A blog devoted to American Italianate architecture of the 19th century. This blog features architectural analyses of Italianate domestic buildings with images, and historical information. My plan is to show the varieties, regional vernacular of Italianate architecture.
Sunday, June 30, 2013
The Seth Adams Double House, Providence, RI
The Seth Adams House, Providence, RI. Photo: Wikimedia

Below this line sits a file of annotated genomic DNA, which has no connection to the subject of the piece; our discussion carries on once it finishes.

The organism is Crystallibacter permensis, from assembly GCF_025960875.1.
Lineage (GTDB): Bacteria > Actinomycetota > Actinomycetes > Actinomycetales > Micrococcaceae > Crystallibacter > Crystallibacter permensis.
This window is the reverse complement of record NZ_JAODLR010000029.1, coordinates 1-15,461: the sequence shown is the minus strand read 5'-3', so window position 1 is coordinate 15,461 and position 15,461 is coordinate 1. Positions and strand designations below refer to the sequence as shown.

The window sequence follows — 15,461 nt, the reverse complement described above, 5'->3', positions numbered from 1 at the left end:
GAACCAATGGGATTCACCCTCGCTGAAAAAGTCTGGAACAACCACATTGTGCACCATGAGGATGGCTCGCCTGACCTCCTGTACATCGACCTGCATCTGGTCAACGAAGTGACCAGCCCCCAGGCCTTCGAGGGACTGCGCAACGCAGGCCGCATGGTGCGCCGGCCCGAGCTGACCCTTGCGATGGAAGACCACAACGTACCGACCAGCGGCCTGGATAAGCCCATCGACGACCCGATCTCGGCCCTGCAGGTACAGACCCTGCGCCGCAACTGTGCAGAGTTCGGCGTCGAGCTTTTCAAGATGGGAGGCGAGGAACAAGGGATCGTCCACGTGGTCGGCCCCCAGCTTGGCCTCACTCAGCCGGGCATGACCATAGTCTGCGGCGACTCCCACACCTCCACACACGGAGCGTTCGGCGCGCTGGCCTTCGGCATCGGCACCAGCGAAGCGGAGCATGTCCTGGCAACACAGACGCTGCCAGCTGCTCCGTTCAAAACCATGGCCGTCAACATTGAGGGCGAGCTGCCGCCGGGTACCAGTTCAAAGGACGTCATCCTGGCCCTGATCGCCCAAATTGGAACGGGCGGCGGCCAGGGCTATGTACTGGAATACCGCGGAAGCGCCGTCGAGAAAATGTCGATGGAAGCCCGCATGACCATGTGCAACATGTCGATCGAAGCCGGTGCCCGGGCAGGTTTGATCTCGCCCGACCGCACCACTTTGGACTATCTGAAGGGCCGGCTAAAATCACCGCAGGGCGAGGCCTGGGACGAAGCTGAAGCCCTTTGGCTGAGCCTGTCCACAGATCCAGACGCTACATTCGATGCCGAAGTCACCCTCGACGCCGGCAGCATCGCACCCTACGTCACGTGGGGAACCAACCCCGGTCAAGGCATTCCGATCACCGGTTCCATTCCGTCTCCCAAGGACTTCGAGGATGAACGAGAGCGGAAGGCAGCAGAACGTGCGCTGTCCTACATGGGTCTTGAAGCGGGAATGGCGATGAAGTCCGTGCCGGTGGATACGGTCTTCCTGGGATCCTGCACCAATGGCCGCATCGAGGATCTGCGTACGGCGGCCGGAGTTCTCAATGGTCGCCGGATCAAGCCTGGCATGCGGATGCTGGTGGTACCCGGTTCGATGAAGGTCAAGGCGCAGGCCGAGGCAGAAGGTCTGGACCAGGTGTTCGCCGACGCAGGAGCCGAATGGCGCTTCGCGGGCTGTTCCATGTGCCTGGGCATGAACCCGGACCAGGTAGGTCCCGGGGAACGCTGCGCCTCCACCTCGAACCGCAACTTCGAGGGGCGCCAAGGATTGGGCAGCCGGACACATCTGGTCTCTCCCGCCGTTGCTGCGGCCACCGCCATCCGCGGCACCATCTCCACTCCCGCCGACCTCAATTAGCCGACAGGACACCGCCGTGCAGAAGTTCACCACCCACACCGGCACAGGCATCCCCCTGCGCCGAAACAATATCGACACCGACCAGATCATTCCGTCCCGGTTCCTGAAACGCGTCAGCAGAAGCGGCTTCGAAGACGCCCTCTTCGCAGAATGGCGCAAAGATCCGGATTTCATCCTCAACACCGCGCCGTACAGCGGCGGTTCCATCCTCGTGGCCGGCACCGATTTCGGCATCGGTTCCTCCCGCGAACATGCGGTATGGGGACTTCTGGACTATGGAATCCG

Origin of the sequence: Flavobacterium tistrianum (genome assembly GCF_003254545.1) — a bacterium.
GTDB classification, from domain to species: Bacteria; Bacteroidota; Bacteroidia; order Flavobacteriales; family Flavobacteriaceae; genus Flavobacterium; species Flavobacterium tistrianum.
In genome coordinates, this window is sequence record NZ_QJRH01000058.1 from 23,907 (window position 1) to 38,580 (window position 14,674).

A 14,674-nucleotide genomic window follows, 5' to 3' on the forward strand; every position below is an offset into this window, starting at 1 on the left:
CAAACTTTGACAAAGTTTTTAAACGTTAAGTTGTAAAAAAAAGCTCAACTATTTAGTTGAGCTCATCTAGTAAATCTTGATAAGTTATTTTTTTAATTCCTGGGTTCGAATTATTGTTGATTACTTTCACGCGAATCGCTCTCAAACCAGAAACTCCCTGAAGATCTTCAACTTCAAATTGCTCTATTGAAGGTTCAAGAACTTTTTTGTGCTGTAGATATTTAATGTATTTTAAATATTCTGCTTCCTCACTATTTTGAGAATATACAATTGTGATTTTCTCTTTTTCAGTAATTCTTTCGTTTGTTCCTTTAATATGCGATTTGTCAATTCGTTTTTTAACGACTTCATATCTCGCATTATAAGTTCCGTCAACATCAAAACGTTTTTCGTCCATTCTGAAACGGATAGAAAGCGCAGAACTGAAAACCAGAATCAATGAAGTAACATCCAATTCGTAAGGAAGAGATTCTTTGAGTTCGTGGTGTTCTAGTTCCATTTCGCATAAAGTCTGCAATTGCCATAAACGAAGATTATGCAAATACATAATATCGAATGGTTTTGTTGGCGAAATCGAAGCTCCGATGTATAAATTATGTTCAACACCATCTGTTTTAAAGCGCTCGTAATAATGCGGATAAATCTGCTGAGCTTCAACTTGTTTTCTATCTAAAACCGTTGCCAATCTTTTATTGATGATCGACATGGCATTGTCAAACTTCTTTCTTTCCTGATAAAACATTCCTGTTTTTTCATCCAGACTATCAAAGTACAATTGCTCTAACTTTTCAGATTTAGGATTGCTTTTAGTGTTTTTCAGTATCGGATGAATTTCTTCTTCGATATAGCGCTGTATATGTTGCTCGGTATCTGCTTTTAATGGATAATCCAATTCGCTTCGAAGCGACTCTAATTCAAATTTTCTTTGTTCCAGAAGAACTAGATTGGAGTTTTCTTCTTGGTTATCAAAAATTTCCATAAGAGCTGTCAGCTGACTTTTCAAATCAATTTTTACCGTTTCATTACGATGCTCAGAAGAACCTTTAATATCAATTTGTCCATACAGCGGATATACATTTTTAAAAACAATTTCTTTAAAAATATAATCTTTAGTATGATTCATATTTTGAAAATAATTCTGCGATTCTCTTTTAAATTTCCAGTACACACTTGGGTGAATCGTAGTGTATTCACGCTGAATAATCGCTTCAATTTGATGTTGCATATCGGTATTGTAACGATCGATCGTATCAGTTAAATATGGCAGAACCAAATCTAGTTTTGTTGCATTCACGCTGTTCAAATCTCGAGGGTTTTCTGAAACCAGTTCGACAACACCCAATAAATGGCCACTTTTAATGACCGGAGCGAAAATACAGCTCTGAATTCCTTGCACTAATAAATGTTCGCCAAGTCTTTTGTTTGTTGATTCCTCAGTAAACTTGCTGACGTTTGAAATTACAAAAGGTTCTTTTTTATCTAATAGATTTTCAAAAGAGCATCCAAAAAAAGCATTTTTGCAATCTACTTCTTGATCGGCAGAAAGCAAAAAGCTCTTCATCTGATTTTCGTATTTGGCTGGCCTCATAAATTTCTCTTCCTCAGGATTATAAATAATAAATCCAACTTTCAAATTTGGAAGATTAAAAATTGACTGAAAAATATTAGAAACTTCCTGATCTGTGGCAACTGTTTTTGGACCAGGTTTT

This Italianate double house was built by Seth Adams as a rental property in 1854 and was designed by notable architect Richard Upjohn. It was bought by Brown and is now the Horace Mann house where the English department is housed, according to an article. Double houses were extremely popular in crowded cities, especially with developers, because they allowed the maximum usage of the property without requiring the land to build a row. From an architectural perspective, the double house usually tries to simulate a single family home in its style and massing. This example follows the pavilion plan, a tries to fit in architecturally with other impressive mansions. Like other Providence Italianates, its style is severe, with brownstone trim and brick facing. In this house details are kept to a minimum. Window hoods are simple brick, there are spare stone belt courses, there is not a full entablature but only cornice and brackets. Even the doors are plain. The windows on the first and second floor are segmental arched, but incorporate tombstone windows within the frame. Semi-circular fanlights appear in the gables, answering back to earlier Federal design. Although it may not be an extravaganza of ornament, the house is typical of the considered designs for even routine commissions.